Publications by authors named "Gladys Morrison"

10 Publications

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Facilitating Drug Discovery in Breast Cancer by Virtually Screening Patients Using In Vitro Drug Response Modeling.

Cancers (Basel) 2021 Feb 20;13(4). Epub 2021 Feb 20.

Department of Experimental and Clinical Pharmacology, University of Minnesota, Minneapolis, MN 55455, USA.

(1) Background: Drug imputation methods often aim to translate in vitro drug response to in vivo drug efficacy predictions. While commonly used in retrospective analyses, our aim is to investigate the use of drug prediction methods for the generation of novel drug discovery hypotheses. Triple-negative breast cancer (TNBC) is a severe clinical challenge in need of new therapies. (2) Methods: We used an established machine learning approach to build models of drug response based on cell line transcriptome data, which we then applied to patient tumor data to obtain predicted sensitivity scores for hundreds of drugs in over 1000 breast cancer patients. We then examined the relationships between predicted drug response and patient clinical features. (3) Results: Our analysis recapitulated several suspected vulnerabilities in TNBC and identified a number of compounds-of-interest. AZD-1775, a Wee1 inhibitor, was predicted to have preferential activity in TNBC ( < 2.2 × 10) and its efficacy was highly associated with mutations ( = 1.2 × 10). We validated these findings using independent cell line screening data and pathway analysis. Additionally, co-administration of AZD-1775 with standard-of-care paclitaxel was able to inhibit tumor growth ( < 0.05) and increase survival ( < 0.01) in a xenograft mouse model of TNBC. (4) Conclusions: Overall, this study provides a framework to turn any cancer transcriptomic dataset into a dataset for drug discovery. Using this framework, one can quickly generate meaningful drug discovery hypotheses for a cancer population of interest.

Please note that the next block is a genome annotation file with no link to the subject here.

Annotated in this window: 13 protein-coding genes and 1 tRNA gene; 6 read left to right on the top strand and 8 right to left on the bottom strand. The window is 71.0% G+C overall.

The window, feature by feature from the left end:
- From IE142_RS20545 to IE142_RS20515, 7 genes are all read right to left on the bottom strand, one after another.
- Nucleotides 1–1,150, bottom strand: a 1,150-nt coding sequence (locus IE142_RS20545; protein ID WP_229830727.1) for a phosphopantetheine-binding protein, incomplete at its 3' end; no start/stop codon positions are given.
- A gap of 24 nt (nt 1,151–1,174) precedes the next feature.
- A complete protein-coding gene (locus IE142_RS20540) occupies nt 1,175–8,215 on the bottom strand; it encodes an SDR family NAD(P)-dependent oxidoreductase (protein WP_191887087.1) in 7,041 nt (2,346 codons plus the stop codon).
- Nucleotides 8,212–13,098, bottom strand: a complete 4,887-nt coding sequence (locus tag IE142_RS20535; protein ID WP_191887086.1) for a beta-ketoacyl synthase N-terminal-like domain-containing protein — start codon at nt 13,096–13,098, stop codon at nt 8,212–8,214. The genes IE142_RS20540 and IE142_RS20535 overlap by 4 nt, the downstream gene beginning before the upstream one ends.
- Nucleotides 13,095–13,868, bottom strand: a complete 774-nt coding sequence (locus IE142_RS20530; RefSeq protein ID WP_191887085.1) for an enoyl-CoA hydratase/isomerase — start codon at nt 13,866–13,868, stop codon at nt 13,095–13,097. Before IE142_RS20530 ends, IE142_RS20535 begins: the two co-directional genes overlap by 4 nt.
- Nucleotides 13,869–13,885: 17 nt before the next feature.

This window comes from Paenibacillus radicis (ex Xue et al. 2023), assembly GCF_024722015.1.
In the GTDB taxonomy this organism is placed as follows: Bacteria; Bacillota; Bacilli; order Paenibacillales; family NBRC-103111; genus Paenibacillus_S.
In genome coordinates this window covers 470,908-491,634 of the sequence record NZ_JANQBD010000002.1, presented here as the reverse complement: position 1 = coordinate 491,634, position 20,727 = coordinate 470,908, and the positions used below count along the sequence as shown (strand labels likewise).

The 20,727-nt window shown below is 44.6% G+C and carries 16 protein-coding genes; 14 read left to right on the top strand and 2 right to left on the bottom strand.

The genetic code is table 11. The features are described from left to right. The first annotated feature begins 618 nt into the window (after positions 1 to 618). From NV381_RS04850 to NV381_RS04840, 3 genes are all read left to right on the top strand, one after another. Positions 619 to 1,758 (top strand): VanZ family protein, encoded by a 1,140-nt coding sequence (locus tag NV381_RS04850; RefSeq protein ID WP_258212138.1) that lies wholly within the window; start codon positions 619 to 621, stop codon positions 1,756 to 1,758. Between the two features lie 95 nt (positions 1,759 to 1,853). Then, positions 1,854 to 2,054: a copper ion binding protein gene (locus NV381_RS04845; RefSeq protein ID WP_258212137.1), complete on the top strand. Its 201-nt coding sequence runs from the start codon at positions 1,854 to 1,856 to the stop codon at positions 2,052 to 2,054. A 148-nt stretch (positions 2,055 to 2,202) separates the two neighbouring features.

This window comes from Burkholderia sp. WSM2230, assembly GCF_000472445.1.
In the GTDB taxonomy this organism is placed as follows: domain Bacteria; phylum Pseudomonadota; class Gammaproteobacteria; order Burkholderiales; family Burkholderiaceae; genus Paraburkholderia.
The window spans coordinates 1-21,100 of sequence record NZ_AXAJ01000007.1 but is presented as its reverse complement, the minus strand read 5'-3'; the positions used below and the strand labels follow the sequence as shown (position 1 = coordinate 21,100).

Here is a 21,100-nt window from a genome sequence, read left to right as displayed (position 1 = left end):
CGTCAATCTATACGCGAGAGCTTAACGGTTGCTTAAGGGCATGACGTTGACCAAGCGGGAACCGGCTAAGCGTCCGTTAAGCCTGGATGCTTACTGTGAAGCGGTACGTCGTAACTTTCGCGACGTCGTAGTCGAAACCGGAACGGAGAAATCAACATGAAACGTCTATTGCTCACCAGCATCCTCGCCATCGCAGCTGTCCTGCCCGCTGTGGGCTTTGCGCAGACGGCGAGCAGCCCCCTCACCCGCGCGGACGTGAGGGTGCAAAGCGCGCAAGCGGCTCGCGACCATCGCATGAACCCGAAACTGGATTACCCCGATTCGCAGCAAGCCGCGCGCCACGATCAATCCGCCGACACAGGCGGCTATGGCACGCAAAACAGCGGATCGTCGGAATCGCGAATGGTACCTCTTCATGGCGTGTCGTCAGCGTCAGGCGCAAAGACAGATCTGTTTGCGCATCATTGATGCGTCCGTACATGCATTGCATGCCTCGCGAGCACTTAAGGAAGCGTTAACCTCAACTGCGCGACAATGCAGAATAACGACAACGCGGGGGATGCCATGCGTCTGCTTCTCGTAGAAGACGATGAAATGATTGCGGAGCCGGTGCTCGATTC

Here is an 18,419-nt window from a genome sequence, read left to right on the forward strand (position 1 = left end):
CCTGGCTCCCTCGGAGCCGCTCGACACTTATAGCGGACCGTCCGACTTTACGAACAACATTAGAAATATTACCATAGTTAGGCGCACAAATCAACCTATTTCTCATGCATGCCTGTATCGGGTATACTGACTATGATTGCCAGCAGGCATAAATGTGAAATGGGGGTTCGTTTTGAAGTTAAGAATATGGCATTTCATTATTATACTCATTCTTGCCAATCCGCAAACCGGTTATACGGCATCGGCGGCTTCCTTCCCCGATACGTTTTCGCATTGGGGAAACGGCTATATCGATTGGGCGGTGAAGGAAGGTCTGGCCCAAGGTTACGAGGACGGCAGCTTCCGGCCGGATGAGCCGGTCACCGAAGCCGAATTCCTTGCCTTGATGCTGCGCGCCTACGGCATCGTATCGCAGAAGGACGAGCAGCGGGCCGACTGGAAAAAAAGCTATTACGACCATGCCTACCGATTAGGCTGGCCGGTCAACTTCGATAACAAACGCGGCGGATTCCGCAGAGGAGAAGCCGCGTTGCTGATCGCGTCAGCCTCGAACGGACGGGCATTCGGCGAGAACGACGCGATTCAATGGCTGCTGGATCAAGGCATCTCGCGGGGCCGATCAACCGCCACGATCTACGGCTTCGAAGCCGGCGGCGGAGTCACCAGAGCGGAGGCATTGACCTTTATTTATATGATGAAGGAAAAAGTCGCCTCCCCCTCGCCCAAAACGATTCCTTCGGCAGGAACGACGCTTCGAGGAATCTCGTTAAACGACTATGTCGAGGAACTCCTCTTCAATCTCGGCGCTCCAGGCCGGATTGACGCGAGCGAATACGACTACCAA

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http://dx.doi.org/10.3390/cancers13040885DOI Listing